pH & Nutrient Management (19)

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The pH of your nutrient solution can seriously affect the availability of the nutrients in the solution - with certain nutrients ‘locking out’ if the pH fluctuates outside of optimal levels; even if there is enough of that element in solution, outside of the correct pH levels the plant will stop uptaking that nutrient. Novices often diagnose pH lockout as a nutrient deficiency but adding more of the locked out nutrient won’t make it more available to the plant and could potentially lock out other nutrients from its strong concentration. In hydroponic systems, it’s best to maintain a pH of between 6 - 6.5 to maintain optimal uptake while soil has a much larger acceptable range as the soil can buffer any added solution.

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Buyer's Guide

pH Nutrient Management

pH is the key that unlocks access to nutrients - without the optimal pH levels, the plant will be unable to access certain nutrients and if they pH continues to drift, more and more nutrients will be locked out.

The strength of a nutrient solution can be measured in several ways; with different regions and manufacturers using different scales to measure the same thing. Electrical Conductivity (EC) is a measure of dissolved salts in a solution - the more salt in a solution, the more easily an electrical current can pass through. A reading of 0 ec means there are no dissolved salts but you’ll likely have a base level of ‘limescale’ - which contains both magnesium and calcium carbonate. EC measurements are easy to convert to CF since a measure of 2 on your EC meter means there are 20CF.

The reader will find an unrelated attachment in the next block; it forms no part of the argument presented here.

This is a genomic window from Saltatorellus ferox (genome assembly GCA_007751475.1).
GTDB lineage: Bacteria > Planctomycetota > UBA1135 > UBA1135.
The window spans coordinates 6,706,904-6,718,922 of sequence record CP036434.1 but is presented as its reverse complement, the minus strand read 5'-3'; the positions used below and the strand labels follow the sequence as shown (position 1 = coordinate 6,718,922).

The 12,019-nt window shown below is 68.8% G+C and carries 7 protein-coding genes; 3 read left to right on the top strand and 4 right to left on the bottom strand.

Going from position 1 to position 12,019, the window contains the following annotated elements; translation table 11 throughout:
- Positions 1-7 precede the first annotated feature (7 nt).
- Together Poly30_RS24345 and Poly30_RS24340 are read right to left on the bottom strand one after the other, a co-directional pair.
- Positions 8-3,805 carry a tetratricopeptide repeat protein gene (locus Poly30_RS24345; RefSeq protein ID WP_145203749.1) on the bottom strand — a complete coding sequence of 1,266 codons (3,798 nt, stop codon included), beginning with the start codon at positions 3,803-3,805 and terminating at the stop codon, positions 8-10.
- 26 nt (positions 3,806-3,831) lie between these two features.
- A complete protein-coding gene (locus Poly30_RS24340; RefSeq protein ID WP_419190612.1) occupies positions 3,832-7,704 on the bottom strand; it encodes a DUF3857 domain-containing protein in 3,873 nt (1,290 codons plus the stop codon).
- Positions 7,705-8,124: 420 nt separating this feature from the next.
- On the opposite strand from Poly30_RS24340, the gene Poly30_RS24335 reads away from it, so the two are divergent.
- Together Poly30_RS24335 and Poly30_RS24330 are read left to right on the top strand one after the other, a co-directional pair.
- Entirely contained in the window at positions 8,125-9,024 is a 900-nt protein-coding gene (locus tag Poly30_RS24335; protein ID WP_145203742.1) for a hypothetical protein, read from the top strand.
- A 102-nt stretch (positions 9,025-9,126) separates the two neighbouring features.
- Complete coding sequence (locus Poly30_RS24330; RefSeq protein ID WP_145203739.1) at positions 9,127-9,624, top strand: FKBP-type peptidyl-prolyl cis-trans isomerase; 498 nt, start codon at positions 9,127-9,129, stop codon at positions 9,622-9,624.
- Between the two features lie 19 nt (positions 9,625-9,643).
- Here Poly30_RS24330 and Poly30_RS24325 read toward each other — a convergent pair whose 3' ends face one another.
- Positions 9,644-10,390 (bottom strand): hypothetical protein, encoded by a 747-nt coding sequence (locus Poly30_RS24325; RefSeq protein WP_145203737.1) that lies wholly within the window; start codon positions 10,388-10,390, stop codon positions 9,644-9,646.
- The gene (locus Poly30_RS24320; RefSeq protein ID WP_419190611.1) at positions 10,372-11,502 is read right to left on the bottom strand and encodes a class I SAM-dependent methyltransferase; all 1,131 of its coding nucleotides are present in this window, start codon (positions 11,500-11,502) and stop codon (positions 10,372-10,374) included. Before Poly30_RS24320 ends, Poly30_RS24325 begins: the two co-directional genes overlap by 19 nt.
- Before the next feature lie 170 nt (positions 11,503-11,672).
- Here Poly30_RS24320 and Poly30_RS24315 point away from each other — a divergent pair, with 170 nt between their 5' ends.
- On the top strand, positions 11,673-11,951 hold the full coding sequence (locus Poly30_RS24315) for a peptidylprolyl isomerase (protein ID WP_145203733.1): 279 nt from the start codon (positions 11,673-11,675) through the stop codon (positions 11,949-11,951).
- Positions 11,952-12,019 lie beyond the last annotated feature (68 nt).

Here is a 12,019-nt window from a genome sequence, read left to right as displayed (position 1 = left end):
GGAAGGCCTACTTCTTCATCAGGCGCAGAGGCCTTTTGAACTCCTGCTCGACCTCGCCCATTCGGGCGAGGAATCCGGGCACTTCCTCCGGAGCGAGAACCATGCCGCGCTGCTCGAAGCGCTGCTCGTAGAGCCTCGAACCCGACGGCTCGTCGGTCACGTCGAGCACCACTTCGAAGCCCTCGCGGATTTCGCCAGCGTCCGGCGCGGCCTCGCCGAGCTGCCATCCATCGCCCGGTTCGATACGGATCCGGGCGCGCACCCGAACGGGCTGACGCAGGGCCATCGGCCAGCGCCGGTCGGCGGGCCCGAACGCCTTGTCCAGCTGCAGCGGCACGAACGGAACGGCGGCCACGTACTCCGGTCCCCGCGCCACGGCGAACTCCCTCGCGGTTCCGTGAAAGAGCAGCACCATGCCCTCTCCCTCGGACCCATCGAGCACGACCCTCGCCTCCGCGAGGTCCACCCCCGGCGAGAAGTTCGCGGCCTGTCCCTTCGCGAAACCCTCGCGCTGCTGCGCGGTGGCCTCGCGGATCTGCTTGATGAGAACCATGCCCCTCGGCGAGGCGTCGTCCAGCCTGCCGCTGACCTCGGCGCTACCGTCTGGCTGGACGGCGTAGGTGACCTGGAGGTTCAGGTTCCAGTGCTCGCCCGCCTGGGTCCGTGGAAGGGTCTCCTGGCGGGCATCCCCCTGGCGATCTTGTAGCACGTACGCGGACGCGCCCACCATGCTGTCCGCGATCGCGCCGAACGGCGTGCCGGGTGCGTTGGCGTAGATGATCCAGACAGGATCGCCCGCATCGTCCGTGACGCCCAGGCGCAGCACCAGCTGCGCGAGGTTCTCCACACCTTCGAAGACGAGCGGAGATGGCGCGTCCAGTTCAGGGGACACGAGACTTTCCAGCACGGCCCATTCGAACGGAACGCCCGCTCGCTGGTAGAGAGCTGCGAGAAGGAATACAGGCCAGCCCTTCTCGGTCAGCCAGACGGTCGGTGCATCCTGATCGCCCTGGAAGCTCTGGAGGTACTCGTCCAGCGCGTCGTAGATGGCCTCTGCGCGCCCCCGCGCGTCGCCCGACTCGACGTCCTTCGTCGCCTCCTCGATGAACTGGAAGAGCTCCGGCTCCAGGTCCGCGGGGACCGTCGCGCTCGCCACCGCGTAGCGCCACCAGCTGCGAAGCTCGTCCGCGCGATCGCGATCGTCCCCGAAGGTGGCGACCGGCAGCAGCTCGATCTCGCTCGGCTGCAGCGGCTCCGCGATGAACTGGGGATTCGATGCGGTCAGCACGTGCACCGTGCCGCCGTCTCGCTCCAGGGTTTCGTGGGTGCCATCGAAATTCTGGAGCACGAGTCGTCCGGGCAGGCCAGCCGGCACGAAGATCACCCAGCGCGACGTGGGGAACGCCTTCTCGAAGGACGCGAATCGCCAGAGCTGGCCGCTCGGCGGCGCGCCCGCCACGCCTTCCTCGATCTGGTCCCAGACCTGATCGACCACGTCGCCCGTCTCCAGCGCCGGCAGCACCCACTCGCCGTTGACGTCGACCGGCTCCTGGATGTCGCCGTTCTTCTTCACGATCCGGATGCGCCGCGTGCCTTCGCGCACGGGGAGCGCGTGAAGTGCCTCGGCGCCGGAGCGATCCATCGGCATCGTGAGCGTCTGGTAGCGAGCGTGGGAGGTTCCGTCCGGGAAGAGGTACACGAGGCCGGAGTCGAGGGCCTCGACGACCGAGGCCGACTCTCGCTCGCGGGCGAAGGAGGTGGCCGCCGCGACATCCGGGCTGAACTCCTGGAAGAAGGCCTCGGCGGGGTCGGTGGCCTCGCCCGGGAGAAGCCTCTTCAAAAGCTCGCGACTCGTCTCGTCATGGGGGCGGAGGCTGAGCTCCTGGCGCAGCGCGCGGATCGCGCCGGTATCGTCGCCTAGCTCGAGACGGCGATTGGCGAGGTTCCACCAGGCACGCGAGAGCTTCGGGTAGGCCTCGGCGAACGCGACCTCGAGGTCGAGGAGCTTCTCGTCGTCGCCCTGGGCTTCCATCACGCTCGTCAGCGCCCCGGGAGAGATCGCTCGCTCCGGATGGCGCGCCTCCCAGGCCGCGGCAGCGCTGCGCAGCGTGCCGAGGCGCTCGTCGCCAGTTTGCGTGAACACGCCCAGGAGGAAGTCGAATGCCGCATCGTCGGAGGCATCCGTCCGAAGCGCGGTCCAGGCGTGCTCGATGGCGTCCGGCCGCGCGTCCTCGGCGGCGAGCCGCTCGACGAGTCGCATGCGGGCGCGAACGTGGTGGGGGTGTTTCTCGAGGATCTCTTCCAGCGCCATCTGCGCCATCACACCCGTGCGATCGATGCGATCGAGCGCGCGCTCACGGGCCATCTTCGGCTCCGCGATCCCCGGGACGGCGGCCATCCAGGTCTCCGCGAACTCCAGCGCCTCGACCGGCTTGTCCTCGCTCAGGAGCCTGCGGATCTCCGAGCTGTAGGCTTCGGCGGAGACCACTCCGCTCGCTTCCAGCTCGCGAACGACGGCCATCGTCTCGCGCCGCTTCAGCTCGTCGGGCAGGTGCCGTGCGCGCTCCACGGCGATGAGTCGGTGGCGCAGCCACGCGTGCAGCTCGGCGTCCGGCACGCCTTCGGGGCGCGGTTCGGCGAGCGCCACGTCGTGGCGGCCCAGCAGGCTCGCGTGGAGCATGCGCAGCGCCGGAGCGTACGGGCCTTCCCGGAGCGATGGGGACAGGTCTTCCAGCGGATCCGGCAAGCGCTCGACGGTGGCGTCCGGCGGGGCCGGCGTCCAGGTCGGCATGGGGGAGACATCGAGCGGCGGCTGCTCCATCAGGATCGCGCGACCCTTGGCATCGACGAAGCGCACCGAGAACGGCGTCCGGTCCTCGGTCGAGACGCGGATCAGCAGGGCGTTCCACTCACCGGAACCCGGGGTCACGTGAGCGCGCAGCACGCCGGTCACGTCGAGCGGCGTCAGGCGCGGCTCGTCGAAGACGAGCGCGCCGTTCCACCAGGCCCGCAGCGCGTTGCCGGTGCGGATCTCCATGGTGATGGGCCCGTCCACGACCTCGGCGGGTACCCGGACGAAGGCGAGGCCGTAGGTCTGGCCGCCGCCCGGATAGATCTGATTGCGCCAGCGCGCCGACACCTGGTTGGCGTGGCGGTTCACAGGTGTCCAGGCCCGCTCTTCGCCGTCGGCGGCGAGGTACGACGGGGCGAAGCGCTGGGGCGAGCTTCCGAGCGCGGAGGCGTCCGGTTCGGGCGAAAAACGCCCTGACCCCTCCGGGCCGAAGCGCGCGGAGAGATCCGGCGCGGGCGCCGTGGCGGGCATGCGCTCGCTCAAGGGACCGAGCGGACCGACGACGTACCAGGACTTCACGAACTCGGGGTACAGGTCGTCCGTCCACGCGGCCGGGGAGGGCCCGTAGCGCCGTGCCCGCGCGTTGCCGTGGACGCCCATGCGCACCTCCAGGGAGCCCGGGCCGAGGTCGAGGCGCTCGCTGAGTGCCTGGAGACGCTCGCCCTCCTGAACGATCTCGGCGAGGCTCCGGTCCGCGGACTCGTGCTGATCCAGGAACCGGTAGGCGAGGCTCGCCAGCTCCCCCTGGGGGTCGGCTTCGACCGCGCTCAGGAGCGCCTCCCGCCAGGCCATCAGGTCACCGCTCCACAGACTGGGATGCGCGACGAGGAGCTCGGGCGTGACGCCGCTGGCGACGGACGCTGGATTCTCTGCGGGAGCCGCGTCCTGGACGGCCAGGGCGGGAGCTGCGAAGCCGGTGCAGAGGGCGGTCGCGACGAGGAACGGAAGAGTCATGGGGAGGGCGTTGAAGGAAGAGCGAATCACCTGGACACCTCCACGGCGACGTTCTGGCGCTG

EC and CF are the most commonly used units here in europe but there is a recent shift following the american market to TDS meters which is a measure of the total dissolved salts. Measurement devices read EC or CF and then use a rough, linear rule to convert it to parts per million (PPM), which is an estimation of the total weight of salts in a given volume of water, like a ratio.

In active hydroponic systems, you need to monitor your pH and EC by taking a reading of both every few days and adjusting it when it drifts outside of optimal levels. If you let your system drift from 6 to 6.5 before adding pH down, the plant will get a chance to uptake all the range of macro and micro nutrients.

You should feed your plants according to their needs - a young small plant won’t be able to uptake as much nutrients or be pushed as hard as a fully mature plant that's about to flower. Most growers have their best results starting a plant off at around 1 EC, including the base level of about .6 due to hard water. As plants mature you can slowly increase the concentration of feed in the solution. As you approach an EC of 2, be careful as over-fertilisation can have worse effects and be harder to treat than an underfed plant.

Keeping you hydro system within the optimal levels for both pH and EC will facilitate faster plant growth and larger yields.

If you've got more questions about pH or nutrient management, get in touch with our specialist team on 0800 085 7995 or email us.

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